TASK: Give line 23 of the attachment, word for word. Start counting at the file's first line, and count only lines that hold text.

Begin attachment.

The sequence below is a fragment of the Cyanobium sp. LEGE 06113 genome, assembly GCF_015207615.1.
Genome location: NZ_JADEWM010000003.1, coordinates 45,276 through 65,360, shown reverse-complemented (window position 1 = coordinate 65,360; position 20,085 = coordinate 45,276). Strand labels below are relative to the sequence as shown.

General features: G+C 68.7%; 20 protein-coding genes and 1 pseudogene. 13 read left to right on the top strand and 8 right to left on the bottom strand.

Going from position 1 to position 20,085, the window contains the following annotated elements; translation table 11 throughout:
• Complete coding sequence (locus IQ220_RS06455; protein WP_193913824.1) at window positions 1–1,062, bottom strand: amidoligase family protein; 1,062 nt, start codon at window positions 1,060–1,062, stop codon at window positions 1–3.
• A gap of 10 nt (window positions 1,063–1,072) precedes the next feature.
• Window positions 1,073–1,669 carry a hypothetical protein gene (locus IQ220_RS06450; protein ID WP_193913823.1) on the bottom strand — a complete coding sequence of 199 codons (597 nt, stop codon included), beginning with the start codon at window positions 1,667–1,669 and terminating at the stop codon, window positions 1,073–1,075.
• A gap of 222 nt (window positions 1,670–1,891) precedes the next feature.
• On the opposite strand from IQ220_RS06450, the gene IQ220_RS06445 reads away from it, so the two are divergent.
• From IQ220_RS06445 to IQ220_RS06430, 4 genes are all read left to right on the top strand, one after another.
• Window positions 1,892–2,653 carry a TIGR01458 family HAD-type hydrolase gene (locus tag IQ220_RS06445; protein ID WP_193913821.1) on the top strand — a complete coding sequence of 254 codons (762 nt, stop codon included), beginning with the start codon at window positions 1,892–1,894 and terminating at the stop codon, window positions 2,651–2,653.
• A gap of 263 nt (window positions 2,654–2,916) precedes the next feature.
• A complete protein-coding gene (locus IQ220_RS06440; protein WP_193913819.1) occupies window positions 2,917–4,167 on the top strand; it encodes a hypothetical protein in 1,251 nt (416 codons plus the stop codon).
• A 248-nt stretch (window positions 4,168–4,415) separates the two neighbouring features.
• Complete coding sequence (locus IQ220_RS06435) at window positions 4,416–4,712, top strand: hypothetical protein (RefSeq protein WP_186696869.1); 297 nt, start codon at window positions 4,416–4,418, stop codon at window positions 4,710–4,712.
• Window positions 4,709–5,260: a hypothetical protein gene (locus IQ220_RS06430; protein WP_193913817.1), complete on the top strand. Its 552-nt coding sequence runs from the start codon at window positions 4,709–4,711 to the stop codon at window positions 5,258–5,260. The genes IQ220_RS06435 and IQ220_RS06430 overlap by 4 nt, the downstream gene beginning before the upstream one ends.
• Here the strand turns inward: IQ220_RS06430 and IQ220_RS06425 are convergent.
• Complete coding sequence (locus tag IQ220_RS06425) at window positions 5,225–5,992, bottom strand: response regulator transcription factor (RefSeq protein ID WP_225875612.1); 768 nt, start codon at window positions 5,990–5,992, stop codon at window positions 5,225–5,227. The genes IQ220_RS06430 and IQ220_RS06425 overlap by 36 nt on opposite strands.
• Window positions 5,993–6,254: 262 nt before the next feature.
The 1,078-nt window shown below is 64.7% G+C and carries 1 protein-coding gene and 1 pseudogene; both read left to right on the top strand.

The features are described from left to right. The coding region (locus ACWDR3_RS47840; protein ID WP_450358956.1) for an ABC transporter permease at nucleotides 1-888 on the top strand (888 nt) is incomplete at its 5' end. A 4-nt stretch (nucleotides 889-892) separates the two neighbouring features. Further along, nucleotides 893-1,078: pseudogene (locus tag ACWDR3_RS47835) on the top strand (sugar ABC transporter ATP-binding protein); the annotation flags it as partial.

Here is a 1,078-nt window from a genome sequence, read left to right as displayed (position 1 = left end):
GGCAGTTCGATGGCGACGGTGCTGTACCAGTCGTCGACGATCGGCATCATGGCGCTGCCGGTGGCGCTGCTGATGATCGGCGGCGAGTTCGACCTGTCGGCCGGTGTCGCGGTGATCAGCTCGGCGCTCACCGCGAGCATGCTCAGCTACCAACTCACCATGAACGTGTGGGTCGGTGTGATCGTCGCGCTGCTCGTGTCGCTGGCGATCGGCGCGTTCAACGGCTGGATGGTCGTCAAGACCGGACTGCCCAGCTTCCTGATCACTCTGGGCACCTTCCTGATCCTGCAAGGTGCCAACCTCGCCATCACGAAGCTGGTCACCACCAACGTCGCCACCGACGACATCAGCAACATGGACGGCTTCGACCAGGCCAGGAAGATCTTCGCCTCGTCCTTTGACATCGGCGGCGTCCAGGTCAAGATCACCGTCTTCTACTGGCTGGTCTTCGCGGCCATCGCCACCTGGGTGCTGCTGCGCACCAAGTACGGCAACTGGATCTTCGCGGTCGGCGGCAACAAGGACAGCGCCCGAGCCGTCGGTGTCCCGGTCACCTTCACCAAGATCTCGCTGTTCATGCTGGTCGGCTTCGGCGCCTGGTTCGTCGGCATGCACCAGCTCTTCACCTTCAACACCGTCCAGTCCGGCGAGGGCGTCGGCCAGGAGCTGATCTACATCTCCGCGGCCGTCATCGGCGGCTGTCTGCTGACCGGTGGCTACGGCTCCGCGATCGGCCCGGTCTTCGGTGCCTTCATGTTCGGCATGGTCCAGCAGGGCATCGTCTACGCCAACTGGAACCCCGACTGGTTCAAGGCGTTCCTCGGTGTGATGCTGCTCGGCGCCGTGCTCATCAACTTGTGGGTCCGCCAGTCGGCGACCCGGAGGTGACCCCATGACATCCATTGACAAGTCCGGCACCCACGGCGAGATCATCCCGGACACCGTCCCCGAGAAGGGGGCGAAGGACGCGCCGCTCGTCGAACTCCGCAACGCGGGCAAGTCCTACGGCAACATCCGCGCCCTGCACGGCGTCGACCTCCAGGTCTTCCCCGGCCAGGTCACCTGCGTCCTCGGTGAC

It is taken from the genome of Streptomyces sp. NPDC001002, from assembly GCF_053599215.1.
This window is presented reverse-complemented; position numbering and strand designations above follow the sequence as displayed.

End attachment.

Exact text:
GGCAGTTCGATGGCGACGGTGCTGTACCAGTCGTCGACGATCGGCATCATGGCGCTGCCGGTGGCGCTGCTGATGATCGGCGGCGAGTTCGACCTGTCGGCCGGTGTCGCGGTGATCAGCTCGGCGCTCACCGCGAGCATGCTCAGCTACCAACTCACCATGAACGTGTGGGTCGGTGTGATCGTCGCGCTGCTCGTGTCGCTGGCGATCGGCGCGTTCAACGGCTGGATGGTCGTCAAGACCGGACTGCCCAGCTTCCTGATCACTCTGGGCACCTTCCTGATCCTGCAAGGTGCCAACCTCGCCATCACGAAGCTGGTCACCACCAACGTCGCCACCGACGACATCAGCAACATGGACGGCTTCGACCAGGCCAGGAAGATCTTCGCCTCGTCCTTTGACATCGGCGGCGTCCAGGTCAAGATCACCGTCTTCTACTGGCTGGTCTTCGCGGCCATCGCCACCTGGGTGCTGCTGCGCACCAAGTACGGCAACTGGATCTTCGCGGTCGGCGGCAACAAGGACAGCGCCCGAGCCGTCGGTGTCCCGGTCACCTTCACCAAGATCTCGCTGTTCATGCTGGTCGGCTTCGGCGCCTGGTTCGTCGGCATGCACCAGCTCTTCACCTTCAACACCGTCCAGTCCGGCGAGGGCGTCGGCCAGGAGCTGATCTACATCTCCGCGGCCGTCATCGGCGGCTGTCTGCTGACCGGTGGCTACGGCTCCGCGATCGGCCCGGTCTTCGGTGCCTTCATGTTCGGCATGGTCCAGCAGGGCATCGTCTACGCCAACTGGAACCCCGACTGGTTCAAGGCGTTCCTCGGTGTGATGCTGCTCGGCGCCGTGCTCATCAACTTGTGGGTCCGCCAGTCGGCGACCCGGAGGTGACCCCATGACATCCATTGACAAGTCCGGCACCCACGGCGAGATCATCCCGGACACCGTCCCCGAGAAGGGGGCGAAGGACGCGCCGCTCGTCGAACTCCGCAACGCGGGCAAGTCCTACGGCAACATCCGCGCCCTGCACGGCGTCGACCTCCAGGTCTTCCCCGGCCAGGTCACCTGCGTCCTCGGTGAC